Evelyn Brister is an associate professor specializing in philosophy of science and environmental philosophy, with a focus on the role of values in ecology and ecological applications.
She regularly teaches lower-level courses in ethics and critical thinking and upper-level courses in philosophy of science and environmental philosophy, with an occasional course on logic, feminist theory, or epistemology.
Presently she is engaged in several research projects. One examines the value assumptions involved in ecological restoration and in land management more generally, especially with regard to the use of biotechnology to improve forest health. Another investigates the epistemological obstacles to interdisciplinary research, developing explanations for failures and successes of interdisciplinary integration. She also works to support philosophers who are pursuing engaged scholarship and interdisciplinary collaboration.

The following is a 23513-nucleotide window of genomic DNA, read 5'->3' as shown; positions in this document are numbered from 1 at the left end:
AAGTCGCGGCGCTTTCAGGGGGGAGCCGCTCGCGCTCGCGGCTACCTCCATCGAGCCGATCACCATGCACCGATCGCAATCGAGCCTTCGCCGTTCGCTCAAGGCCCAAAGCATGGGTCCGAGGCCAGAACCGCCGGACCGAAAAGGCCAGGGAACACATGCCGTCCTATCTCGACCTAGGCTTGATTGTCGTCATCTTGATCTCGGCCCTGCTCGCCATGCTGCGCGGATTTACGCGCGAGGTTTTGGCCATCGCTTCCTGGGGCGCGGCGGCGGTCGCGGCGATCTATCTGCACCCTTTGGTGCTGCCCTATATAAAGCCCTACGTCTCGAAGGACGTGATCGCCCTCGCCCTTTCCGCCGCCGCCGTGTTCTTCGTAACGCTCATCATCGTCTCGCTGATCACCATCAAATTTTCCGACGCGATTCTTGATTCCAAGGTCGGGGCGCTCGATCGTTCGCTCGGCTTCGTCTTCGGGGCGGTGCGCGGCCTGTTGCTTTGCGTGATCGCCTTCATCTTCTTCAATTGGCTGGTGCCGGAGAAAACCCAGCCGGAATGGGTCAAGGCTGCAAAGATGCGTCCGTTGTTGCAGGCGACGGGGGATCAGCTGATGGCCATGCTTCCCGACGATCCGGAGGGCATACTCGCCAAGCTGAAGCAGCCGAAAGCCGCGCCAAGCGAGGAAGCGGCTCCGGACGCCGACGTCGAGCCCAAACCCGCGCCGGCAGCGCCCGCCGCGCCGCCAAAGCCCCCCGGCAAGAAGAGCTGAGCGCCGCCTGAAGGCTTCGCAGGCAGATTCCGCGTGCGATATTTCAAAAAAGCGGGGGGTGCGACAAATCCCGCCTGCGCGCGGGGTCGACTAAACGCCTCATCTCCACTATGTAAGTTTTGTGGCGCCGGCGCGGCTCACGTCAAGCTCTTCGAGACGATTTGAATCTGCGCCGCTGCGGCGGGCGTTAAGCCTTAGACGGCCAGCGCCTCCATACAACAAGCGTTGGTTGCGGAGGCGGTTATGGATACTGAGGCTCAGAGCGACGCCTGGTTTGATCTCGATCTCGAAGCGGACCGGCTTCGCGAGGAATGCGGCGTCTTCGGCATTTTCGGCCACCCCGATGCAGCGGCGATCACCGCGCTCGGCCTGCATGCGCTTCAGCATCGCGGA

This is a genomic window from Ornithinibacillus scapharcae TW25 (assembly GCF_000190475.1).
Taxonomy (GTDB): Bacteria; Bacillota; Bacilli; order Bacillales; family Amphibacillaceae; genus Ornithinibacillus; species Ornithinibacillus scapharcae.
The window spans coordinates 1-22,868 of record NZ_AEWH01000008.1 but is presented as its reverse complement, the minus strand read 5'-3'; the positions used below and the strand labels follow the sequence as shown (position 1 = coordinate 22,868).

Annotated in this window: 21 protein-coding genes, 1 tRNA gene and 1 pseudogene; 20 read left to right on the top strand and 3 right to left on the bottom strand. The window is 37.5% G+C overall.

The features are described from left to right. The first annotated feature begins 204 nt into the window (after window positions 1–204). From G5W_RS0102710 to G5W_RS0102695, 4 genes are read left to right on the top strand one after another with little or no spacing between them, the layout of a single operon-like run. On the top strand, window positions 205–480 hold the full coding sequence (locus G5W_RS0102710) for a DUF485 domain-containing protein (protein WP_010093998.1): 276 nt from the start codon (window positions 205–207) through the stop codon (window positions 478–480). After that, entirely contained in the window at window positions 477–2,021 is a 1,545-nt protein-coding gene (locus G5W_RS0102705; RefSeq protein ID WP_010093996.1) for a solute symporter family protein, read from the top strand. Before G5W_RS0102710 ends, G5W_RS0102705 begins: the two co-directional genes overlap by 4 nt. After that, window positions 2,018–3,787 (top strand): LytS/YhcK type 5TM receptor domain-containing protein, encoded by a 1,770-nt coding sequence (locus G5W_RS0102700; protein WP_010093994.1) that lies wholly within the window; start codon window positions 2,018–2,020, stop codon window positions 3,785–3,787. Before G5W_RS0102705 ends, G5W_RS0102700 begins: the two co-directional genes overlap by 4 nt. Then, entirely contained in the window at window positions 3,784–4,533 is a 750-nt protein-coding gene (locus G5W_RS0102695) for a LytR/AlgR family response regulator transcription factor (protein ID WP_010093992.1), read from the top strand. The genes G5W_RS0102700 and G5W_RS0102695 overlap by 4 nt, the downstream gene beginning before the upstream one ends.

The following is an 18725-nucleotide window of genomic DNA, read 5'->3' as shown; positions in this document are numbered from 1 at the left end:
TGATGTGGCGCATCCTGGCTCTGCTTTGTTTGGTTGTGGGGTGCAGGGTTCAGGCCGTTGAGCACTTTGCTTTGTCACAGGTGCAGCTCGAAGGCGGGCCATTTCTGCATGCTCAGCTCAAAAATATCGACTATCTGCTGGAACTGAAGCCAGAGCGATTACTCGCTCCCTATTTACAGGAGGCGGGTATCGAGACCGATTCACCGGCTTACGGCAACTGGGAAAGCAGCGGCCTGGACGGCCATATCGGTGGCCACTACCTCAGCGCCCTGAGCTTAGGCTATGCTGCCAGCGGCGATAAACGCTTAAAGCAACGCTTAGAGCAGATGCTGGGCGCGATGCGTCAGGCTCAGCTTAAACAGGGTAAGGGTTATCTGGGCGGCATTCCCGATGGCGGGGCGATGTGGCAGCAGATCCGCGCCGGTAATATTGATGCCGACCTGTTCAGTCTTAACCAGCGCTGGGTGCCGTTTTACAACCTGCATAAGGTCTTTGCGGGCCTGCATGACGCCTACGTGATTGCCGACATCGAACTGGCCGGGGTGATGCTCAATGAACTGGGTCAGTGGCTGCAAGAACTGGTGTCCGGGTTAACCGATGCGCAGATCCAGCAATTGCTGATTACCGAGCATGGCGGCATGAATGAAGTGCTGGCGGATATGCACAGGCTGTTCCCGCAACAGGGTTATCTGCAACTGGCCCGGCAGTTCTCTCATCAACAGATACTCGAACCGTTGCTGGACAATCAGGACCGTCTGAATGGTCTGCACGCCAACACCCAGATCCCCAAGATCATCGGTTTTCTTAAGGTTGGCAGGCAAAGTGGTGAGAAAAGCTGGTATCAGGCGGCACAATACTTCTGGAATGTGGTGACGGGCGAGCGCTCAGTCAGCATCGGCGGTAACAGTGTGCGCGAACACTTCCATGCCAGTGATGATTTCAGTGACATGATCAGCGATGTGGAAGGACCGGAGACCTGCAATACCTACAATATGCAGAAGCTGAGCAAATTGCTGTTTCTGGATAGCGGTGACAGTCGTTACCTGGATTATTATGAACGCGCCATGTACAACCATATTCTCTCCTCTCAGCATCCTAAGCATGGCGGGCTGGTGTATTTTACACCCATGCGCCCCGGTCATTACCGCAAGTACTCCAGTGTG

Her recent writing includes:
- “Feminist Epistemology, Feminist Contextualism, and Philosophical Skepticism,” Metaphilosophy (2009): 671-688.
- “Global Warming and the Problem of Failed Intentions,” Philosophy and Public Issues 3 (2013): 247-271.
- “Disciplinary Capture and Epistemological Obstacles to Interdisciplinary Research: Lessons from Central African Conservation Dispute,” Studies in History and Philosophy of Biological and Biomedical Sciences 56 (2016): 82-91.
- “Genome Fidelity and the American Chestnut,” Issues in Science and Technology 33 (2017): 41-42.
“Objectivity in Science: The Impact of Feminist Accounts,” In Pieranna Garavaso, ed. The Bloomsbury Companion to Analytic Feminism. Bloomsbury, forthcoming.